NEW YORK (GenomeWeb) – The University of California, the University of Vienna, and researcher Emmanuelle Charpentier have announced a large cross-licensing agreement for intellectual property covering CRISPR/Cas9 genome editing technology and have teamed up to defend what they view as the foundational IP for CRISPR.
Under the terms of the agreement, the parties will commit to "maintain and coordinate the prosecution, defense, and enforcement of the CRISPR/Cas9 foundational patent portfolio worldwide," they said in a statement. Each party also grants cross-consents to all existing and future licenses and sublicenses based on the rights of another party.
The three partners all trace their patent rights to early work on CRISPR/Cas9 done by Charpentier, now at Berlin's Max Planck Institute for Infection Biology, and UC-Berkeley Professor Jennifer Doudna. Their US patent application is currently at the center of an IP battle being adjudicated by the US Patent and Trademark Office Patent Trial and Appeal Board. UC is leading the patent interference proceedings, opposite parties led by the Broad Institute.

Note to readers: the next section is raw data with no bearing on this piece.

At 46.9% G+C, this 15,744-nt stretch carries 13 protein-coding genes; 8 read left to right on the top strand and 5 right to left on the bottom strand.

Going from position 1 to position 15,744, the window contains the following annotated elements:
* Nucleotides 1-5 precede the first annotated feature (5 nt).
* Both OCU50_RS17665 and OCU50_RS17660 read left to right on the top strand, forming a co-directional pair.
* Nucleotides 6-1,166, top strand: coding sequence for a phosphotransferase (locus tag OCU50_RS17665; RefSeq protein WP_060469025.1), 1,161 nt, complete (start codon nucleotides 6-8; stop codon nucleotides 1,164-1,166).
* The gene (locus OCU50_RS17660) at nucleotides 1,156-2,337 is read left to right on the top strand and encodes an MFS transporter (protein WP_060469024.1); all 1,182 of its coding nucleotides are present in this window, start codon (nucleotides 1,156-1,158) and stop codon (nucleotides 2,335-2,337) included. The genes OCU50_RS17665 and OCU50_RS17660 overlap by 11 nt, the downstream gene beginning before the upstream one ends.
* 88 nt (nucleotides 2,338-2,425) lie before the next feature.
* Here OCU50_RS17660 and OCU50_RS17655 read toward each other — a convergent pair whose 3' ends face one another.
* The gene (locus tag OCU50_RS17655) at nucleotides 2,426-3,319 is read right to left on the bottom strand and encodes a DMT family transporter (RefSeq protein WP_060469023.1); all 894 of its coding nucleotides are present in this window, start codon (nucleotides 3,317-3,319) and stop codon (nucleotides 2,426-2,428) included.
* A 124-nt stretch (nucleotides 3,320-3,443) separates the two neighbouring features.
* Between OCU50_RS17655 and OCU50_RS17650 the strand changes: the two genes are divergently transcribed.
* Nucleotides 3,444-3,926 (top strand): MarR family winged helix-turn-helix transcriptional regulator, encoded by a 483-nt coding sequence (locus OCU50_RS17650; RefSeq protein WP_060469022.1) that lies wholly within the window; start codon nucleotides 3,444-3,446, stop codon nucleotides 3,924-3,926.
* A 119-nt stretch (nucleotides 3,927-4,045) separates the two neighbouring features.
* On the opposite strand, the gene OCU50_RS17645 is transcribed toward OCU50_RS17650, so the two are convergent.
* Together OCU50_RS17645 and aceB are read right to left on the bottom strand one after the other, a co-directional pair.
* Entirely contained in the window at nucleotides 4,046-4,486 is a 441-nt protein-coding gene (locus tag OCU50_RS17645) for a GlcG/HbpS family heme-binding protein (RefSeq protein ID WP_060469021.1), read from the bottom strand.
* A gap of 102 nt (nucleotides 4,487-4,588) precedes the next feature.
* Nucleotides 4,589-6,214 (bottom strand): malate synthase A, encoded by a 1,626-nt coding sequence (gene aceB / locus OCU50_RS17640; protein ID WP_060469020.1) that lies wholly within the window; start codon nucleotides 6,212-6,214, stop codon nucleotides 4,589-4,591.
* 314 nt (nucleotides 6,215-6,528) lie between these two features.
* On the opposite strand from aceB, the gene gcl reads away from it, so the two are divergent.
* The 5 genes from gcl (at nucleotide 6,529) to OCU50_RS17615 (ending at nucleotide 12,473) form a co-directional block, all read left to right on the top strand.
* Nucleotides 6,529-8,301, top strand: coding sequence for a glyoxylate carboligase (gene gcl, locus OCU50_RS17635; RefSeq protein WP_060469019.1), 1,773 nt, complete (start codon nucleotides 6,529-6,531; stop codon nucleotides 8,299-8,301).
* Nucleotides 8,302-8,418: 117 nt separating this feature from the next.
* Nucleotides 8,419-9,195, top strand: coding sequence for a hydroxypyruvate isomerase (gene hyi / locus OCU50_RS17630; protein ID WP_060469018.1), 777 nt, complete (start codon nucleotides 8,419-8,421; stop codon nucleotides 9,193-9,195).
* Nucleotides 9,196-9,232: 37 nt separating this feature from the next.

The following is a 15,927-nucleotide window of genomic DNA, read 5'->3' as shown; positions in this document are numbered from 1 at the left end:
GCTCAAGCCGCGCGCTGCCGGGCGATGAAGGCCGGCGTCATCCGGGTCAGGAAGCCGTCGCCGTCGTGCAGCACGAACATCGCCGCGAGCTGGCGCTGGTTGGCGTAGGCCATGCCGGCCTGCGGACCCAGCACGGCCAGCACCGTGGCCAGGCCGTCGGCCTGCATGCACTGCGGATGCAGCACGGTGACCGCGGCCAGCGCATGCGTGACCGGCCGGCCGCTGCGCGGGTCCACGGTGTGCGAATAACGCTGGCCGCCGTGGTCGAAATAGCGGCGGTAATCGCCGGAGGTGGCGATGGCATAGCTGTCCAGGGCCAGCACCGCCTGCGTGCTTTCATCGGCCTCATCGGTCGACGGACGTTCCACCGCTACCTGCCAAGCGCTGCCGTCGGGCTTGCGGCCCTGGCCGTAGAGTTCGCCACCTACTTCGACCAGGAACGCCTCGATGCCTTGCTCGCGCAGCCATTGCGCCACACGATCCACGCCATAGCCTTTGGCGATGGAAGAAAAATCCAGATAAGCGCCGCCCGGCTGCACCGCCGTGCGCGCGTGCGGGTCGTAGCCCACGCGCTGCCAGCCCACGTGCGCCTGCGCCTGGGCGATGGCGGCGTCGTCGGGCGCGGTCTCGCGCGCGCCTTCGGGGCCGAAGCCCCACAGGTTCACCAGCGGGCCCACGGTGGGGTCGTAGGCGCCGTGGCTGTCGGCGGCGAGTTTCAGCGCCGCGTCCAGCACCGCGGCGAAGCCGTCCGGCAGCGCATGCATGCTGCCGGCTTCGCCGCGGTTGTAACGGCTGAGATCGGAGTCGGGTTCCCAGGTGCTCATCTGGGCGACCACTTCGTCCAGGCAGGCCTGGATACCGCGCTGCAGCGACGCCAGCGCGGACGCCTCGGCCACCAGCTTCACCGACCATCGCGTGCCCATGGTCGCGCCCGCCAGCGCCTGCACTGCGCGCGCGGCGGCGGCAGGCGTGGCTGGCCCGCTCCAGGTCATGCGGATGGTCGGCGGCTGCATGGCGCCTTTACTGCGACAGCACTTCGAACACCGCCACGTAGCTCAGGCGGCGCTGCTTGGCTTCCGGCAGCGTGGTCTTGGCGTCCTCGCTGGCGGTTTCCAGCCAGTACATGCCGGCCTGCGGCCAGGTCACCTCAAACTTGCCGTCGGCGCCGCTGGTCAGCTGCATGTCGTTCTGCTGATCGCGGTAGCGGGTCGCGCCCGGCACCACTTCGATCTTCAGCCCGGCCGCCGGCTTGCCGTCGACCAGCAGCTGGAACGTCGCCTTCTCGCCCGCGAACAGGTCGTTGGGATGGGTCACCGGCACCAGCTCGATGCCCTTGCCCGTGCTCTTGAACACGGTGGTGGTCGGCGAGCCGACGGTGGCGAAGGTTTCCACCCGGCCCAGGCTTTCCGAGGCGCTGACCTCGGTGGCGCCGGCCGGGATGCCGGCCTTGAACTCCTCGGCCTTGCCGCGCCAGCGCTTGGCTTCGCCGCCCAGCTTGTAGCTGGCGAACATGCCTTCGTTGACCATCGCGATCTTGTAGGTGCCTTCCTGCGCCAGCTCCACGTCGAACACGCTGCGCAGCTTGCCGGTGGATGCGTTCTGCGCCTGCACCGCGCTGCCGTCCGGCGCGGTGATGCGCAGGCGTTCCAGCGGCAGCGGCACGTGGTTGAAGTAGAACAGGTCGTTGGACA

The agreement immediately impacts several key sublicensees: Caribou Biosciences, Intellia Therapeutics, CRISPR Therapeutics, and ERS Genomics. Berkeley, California-based Caribou is the exclusive licensee for UC's patent rights and a founding investor in the publicly-traded Intellia Therapeutics. ERS Genomics is a company set up to commercialize Charpentier's IP.
"Intellia, CRISPR Therapeutics, Caribou, and ERS view this agreement as enhancing the efforts to protect our shared intellectual property rights and support the ongoing development of our product candidates, as well as those of our corresponding partners and licensees," CRISPR Therapeutics CEO Rodger Novak said in a statement. Intellia CEO Nessan Bermingham added that the agreement "strengthens" his company's IP position.